sun 14/07/2024

Franz Ferdinand, OVO Hydro, Glasgow review - a homecoming with all the hits | reviews, news & interviews

Franz Ferdinand, OVO Hydro, Glasgow review - a homecoming with all the hits

Franz Ferdinand, OVO Hydro, Glasgow review - a homecoming with all the hits

A charismatic Alex Kapranos led his band on a showy trip through the years

Franz Ferdinand have some new faces but familiar hitsDavid Edwards

There was something devilish about Alex Kapranos at this homecoming gig, and not simply due to the blood red shirt the Franz Ferdinand frontman was wearing. Throughout the night the singer would cajole and conduct the crowd with finger-pointing flair, as if tempting them to join him on the dark side, and when he spoke it was to demand more from the audience like a preacher zealously seeking extra funding for a mega church.

The response, inevitably, was warm and eager. The original line-up of Franz Ferdinand may have come from across Scotland, England and Germany, but they were forged in Glasgow and are therefore considered one of the city’s own. Only Kapranos and the taciturn bassist Bob Hardy remain from those days, with the group expanded to a five-piece over the years, but this greatest hits touring jaunt rightfully retained a celebratory spirit.

The group’s material, meanwhile, has never lost it’s ability to lure you to a dancefloor, and that meant their newest track “Curious”, a punk-funk blend that whipped by, could nestle alongside the indie joy of “Darts of Pleasure” without feeling out of place. The heart of the band still loves a good groove, and if this gig displayed anything it was just how successful they’ve been at it over the years, from the filthy glam stomp of “Do You Want To” and the rousing power pop of “Love Illumination” to a version of “Michael” soaked through with lust.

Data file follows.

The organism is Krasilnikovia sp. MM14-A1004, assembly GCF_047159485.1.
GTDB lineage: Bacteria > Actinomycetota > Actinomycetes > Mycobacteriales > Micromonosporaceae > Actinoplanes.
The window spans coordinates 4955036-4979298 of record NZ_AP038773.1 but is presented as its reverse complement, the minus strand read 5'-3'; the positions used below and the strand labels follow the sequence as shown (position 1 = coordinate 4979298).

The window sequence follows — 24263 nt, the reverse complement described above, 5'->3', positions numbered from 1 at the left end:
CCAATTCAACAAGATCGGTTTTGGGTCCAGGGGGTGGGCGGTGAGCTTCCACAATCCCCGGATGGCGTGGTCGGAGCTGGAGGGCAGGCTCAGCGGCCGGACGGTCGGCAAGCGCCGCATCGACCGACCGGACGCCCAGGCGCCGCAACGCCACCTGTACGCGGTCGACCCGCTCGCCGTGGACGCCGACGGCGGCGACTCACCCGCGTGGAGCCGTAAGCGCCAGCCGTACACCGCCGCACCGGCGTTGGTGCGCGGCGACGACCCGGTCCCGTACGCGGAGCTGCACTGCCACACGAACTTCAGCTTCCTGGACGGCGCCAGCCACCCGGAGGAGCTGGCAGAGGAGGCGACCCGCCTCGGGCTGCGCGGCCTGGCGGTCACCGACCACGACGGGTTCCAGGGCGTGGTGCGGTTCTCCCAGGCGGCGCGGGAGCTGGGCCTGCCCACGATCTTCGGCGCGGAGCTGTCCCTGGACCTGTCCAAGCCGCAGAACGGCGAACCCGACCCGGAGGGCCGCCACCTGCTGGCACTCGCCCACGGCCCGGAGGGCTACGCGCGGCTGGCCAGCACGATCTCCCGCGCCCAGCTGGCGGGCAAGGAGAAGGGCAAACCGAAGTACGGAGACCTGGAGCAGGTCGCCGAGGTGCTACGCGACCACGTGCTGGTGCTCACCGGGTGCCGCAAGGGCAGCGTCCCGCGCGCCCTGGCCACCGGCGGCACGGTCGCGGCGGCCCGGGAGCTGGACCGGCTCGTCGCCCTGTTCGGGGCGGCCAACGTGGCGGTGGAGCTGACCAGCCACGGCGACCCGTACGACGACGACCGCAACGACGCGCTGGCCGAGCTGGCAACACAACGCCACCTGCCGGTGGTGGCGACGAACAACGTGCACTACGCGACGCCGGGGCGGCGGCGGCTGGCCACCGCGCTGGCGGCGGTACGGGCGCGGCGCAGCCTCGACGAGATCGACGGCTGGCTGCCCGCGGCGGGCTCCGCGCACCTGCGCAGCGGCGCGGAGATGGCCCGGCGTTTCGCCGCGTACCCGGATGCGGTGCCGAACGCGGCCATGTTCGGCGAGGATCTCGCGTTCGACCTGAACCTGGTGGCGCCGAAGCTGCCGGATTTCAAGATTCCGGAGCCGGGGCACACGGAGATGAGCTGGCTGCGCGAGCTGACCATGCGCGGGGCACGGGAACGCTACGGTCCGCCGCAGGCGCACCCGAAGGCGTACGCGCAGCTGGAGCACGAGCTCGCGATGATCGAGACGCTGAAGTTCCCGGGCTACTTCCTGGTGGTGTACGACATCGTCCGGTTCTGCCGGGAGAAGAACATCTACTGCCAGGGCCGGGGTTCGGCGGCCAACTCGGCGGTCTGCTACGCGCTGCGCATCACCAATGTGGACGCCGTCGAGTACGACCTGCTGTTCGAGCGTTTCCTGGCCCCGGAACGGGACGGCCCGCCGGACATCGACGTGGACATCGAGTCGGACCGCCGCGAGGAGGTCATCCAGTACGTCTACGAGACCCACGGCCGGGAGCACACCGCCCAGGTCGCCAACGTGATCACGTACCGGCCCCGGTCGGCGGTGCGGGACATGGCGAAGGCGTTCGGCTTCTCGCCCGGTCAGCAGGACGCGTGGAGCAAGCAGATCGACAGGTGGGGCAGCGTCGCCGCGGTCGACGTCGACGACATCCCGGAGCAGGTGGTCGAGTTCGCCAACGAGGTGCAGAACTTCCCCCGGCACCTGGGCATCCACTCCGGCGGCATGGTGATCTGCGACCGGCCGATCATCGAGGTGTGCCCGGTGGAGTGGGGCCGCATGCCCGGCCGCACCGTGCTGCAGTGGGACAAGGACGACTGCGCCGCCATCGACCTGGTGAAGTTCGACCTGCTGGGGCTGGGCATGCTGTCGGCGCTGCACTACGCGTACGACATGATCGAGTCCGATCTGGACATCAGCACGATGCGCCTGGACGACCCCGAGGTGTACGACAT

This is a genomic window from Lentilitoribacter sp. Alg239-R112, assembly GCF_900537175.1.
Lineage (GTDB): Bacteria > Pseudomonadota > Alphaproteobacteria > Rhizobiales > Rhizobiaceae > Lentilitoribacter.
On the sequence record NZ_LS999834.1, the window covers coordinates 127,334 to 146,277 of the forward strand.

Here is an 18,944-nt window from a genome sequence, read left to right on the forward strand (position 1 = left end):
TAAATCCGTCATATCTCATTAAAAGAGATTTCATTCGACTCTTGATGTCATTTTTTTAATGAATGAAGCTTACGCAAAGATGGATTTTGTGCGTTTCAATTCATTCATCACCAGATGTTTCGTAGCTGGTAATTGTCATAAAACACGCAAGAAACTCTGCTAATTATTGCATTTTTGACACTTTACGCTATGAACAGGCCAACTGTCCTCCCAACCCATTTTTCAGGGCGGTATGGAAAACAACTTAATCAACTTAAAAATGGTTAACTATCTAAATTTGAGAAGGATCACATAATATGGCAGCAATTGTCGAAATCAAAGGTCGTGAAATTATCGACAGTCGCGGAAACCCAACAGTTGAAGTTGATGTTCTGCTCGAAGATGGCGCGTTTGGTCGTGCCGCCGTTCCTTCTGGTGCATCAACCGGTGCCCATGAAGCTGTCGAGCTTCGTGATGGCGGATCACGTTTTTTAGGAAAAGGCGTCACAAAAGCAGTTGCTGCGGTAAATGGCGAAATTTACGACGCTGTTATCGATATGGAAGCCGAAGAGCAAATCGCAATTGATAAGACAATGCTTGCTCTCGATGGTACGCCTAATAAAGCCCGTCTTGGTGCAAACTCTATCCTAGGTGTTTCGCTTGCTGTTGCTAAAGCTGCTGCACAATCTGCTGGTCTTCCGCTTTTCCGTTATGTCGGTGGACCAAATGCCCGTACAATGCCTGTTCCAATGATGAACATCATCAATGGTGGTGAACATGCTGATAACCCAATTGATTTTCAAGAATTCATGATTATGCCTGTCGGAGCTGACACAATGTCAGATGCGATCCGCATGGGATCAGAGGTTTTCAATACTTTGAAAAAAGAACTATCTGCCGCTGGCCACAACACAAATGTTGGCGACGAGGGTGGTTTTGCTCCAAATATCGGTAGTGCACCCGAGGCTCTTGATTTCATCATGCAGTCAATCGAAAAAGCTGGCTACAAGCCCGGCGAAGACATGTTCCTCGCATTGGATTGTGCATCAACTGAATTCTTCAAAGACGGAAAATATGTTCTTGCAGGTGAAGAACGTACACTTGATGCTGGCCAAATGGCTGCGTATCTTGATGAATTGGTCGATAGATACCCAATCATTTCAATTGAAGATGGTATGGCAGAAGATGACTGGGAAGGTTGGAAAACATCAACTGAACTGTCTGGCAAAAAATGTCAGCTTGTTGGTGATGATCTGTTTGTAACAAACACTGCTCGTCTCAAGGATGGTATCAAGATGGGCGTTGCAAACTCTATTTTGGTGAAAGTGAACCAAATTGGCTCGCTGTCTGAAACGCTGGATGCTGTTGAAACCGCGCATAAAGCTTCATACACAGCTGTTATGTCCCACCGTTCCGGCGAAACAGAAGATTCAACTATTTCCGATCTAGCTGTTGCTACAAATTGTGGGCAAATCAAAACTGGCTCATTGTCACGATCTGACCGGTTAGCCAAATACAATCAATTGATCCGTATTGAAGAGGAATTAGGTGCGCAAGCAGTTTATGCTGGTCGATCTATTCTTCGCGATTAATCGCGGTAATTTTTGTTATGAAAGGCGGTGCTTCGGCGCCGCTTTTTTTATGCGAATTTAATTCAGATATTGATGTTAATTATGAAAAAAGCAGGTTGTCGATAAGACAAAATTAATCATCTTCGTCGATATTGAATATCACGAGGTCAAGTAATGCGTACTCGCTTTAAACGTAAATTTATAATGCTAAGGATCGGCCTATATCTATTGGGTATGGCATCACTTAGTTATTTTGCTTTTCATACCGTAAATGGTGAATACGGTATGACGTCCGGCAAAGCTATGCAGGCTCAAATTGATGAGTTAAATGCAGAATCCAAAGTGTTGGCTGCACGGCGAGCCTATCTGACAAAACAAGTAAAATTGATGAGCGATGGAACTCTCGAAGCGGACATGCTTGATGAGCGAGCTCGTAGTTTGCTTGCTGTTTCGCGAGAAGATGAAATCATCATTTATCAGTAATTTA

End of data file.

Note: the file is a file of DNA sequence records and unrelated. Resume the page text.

Throughout there was a showy pizzazz from Kapranos, who has rarely seemed as content playing to the gallery as he was here, while his compadres Dino Bardot and Julian Corrie eagerly leapt upon small raised platforms at the stage front to cut poses.

Hardy, by contrast, climbed his podium with the carefulness of a man traversing a crevice, but his bass lines, and the drumming of the group’s newest member Audrey Tait, underpin so much of the band by providing such vibrant rhythm. That status reached a crescendo when they were joined by support bands Medicine Cabinet and Los Bitchos on added percussion for an ending of “Outsiders” that was a joyful noise.

Not everything worked quite as well, given the OVO Hydro’s large confines. The loungeful pop of “Walk Away” faded away, and the psychedelic flourishes on “Lucid Dreams” were somewhat lost, which created a thought that perhaps a smaller sweatbox of a venue would have helped better. Yet those qualms only occurred rarely and when the riff of “Take Me Out” crashed in, it was arms and legs akimbo across the dancefloor.

There were little surprises here beyond the first album’s “Jacqueline” emerging from storage, and nor should there have been. It was about the hits and they were delivered with flair, right through to the extended jam that concluded “This Fire”, at which point Kapranos decided to join his congregation with a stage dive and accidently knocked over two girls in the process. They were fine though, and were soon up onstage to share a bow with the band themselves. It was that sort of night.

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